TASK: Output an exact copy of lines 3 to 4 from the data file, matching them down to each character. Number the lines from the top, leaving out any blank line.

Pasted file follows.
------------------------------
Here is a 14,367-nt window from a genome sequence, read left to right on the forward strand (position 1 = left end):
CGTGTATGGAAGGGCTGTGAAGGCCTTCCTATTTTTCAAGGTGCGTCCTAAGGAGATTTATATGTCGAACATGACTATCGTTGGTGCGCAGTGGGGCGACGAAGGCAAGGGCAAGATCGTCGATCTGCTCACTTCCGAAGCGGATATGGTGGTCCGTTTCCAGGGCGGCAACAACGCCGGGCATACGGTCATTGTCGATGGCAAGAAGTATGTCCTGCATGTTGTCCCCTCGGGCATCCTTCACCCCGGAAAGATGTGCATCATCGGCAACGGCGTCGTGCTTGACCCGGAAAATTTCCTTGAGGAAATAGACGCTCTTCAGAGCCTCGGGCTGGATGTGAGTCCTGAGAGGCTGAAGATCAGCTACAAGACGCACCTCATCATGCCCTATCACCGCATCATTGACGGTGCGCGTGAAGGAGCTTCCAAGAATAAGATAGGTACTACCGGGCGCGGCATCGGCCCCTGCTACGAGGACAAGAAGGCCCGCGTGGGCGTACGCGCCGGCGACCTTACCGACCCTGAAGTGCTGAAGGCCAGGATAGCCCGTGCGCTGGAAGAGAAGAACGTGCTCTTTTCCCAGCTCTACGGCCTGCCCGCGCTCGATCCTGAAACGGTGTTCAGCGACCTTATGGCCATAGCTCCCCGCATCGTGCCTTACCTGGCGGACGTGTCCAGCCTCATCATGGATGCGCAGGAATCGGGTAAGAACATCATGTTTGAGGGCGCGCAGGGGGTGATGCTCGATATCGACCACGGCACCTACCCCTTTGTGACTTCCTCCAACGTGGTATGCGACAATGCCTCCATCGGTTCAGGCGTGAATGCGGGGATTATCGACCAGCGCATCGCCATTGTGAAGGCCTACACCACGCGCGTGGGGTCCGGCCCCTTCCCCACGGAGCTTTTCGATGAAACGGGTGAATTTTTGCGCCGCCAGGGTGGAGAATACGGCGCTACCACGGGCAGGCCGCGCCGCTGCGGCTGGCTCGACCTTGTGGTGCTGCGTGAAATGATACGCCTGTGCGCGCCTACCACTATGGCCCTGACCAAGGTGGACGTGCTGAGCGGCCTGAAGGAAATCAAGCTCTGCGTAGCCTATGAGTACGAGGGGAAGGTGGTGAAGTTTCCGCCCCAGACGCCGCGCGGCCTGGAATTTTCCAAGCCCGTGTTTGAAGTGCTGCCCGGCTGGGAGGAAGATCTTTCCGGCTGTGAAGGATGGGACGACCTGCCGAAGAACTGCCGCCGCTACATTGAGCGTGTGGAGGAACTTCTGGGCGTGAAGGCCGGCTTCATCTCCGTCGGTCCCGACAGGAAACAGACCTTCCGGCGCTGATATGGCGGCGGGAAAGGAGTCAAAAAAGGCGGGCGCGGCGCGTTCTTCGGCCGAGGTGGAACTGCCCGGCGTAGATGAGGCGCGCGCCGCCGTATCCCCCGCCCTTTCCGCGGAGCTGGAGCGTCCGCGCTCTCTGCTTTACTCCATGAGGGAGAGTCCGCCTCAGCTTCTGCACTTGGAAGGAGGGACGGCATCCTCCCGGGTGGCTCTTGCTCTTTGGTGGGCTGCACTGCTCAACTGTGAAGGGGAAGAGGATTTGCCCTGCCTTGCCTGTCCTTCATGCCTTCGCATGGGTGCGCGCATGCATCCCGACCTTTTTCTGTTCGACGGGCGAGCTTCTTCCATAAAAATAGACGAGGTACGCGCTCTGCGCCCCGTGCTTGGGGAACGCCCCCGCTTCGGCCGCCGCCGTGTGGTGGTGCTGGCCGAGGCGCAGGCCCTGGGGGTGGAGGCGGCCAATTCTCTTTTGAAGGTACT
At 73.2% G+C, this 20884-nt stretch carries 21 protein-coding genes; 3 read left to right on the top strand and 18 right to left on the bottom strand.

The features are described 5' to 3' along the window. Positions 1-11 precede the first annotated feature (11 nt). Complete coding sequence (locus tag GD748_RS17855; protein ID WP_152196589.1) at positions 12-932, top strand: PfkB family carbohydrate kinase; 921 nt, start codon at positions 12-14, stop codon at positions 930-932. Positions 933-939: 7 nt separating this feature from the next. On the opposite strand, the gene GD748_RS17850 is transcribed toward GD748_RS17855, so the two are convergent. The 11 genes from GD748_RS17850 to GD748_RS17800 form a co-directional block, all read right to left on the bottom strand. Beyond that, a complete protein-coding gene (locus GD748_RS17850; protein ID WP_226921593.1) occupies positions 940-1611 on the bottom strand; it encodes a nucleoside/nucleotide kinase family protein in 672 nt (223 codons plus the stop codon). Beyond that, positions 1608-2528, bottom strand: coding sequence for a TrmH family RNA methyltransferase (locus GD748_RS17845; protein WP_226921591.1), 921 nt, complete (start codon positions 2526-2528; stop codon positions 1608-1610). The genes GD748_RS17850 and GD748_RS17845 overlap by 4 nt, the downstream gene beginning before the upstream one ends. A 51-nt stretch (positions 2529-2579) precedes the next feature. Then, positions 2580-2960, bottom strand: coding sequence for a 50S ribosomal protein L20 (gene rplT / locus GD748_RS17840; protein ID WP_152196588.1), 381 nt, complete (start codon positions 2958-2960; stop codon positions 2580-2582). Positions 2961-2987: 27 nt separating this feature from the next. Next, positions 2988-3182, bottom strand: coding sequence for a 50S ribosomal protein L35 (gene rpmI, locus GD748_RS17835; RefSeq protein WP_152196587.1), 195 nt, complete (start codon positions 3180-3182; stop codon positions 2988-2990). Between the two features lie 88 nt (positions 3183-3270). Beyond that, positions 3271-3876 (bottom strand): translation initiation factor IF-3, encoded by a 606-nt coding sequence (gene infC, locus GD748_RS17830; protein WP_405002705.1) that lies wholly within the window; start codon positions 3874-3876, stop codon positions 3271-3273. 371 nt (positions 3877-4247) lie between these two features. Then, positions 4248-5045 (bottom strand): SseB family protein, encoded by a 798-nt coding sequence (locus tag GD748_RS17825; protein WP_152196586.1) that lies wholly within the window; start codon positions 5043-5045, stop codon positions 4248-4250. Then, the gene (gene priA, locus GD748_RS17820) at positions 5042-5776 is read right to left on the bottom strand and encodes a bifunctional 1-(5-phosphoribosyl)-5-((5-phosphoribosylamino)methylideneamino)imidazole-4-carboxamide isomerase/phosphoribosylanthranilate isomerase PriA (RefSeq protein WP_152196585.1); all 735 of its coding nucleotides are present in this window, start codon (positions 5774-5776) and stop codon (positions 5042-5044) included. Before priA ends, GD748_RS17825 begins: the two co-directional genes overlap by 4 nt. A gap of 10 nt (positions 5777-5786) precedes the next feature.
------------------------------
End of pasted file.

At 73.2% G+C, this 20884-nt stretch carries 21 protein-coding genes; 3 read left to right on the top strand and 18 right to left on the bottom strand.

The features are described 5' to 3' along the window. Positions 1-11 precede the first annotated feature (11 nt). Complete coding sequence (locus tag GD748_RS17855; protein ID WP_152196589.1) at positions 12-932, top strand: PfkB family carbohydrate kinase; 921 nt, start codon at positions 12-14, stop codon at positions 930-932. Positions 933-939: 7 nt separating this feature from the next. On the opposite strand, the gene GD748_RS17850 is transcribed toward GD748_RS17855, so the two are convergent. The 11 genes from GD748_RS17850 to GD748_RS17800 form a co-directional block, all read right to left on the bottom strand. Beyond that, a complete protein-coding gene (locus GD748_RS17850; protein ID WP_226921593.1) occupies positions 940-1611 on the bottom strand; it encodes a nucleoside/nucleotide kinase family protein in 672 nt (223 codons plus the stop codon). Beyond that, positions 1608-2528, bottom strand: coding sequence for a TrmH family RNA methyltransferase (locus GD748_RS17845; protein WP_226921591.1), 921 nt, complete (start codon positions 2526-2528; stop codon positions 1608-1610). The genes GD748_RS17850 and GD748_RS17845 overlap by 4 nt, the downstream gene beginning before the upstream one ends. A 51-nt stretch (positions 2529-2579) precedes the next feature. Then, positions 2580-2960, bottom strand: coding sequence for a 50S ribosomal protein L20 (gene rplT / locus GD748_RS17840; protein ID WP_152196588.1), 381 nt, complete (start codon positions 2958-2960; stop codon positions 2580-2582). Positions 2961-2987: 27 nt separating this feature from the next. Next, positions 2988-3182, bottom strand: coding sequence for a 50S ribosomal protein L35 (gene rpmI, locus GD748_RS17835; RefSeq protein WP_152196587.1), 195 nt, complete (start codon positions 3180-3182; stop codon positions 2988-2990). Between the two features lie 88 nt (positions 3183-3270). Beyond that, positions 3271-3876 (bottom strand): translation initiation factor IF-3, encoded by a 606-nt coding sequence (gene infC, locus GD748_RS17830; protein WP_405002705.1) that lies wholly within the window; start codon positions 3874-3876, stop codon positions 3271-3273. 371 nt (positions 3877-4247) lie between these two features. Then, positions 4248-5045 (bottom strand): SseB family protein, encoded by a 798-nt coding sequence (locus tag GD748_RS17825; protein WP_152196586.1) that lies wholly within the window; start codon positions 5043-5045, stop codon positions 4248-4250. Then, the gene (gene priA, locus GD748_RS17820) at positions 5042-5776 is read right to left on the bottom strand and encodes a bifunctional 1-(5-phosphoribosyl)-5-((5-phosphoribosylamino)methylideneamino)imidazole-4-carboxamide isomerase/phosphoribosylanthranilate isomerase PriA (RefSeq protein WP_152196585.1); all 735 of its coding nucleotides are present in this window, start codon (positions 5774-5776) and stop codon (positions 5042-5044) included. Before priA ends, GD748_RS17825 begins: the two co-directional genes overlap by 4 nt. A gap of 10 nt (positions 5777-5786) precedes the next feature.